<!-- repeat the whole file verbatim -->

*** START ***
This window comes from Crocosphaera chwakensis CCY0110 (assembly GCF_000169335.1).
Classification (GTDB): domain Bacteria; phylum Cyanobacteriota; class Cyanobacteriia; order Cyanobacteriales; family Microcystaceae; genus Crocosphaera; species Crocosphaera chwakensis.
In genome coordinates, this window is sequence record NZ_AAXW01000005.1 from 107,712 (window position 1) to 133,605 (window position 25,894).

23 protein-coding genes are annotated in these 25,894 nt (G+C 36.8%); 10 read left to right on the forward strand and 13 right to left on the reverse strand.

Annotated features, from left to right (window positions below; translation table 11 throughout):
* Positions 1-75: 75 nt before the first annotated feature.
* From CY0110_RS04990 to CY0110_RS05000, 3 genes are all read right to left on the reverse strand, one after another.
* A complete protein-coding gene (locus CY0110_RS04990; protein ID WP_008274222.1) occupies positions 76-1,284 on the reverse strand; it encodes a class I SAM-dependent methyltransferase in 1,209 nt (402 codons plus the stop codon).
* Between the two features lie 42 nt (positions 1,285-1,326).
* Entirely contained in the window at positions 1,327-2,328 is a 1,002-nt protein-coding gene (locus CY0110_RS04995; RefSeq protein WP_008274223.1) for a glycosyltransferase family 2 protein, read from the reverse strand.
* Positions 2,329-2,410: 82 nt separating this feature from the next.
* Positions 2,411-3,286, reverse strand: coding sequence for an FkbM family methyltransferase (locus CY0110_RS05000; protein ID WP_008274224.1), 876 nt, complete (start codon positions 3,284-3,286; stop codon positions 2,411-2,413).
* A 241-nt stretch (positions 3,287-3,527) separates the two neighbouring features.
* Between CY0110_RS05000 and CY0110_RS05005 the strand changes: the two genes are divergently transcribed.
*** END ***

This window comes from Crocosphaera chwakensis CCY0110 (assembly GCF_000169335.1).
Classification (GTDB): domain Bacteria; phylum Cyanobacteriota; class Cyanobacteriia; order Cyanobacteriales; family Microcystaceae; genus Crocosphaera; species Crocosphaera chwakensis.
In genome coordinates, this window is sequence record NZ_AAXW01000005.1 from 107,712 (window position 1) to 133,605 (window position 25,894).

23 protein-coding genes are annotated in these 25,894 nt (G+C 36.8%); 10 read left to right on the forward strand and 13 right to left on the reverse strand.

Annotated features, from left to right (window positions below; translation table 11 throughout):
* Positions 1-75: 75 nt before the first annotated feature.
* From CY0110_RS04990 to CY0110_RS05000, 3 genes are all read right to left on the reverse strand, one after another.
* A complete protein-coding gene (locus CY0110_RS04990; protein ID WP_008274222.1) occupies positions 76-1,284 on the reverse strand; it encodes a class I SAM-dependent methyltransferase in 1,209 nt (402 codons plus the stop codon).
* Between the two features lie 42 nt (positions 1,285-1,326).
* Entirely contained in the window at positions 1,327-2,328 is a 1,002-nt protein-coding gene (locus CY0110_RS04995; RefSeq protein WP_008274223.1) for a glycosyltransferase family 2 protein, read from the reverse strand.
* Positions 2,329-2,410: 82 nt separating this feature from the next.
* Positions 2,411-3,286, reverse strand: coding sequence for an FkbM family methyltransferase (locus CY0110_RS05000; protein ID WP_008274224.1), 876 nt, complete (start codon positions 3,284-3,286; stop codon positions 2,411-2,413).
* A 241-nt stretch (positions 3,287-3,527) separates the two neighbouring features.
* Between CY0110_RS05000 and CY0110_RS05005 the strand changes: the two genes are divergently transcribed.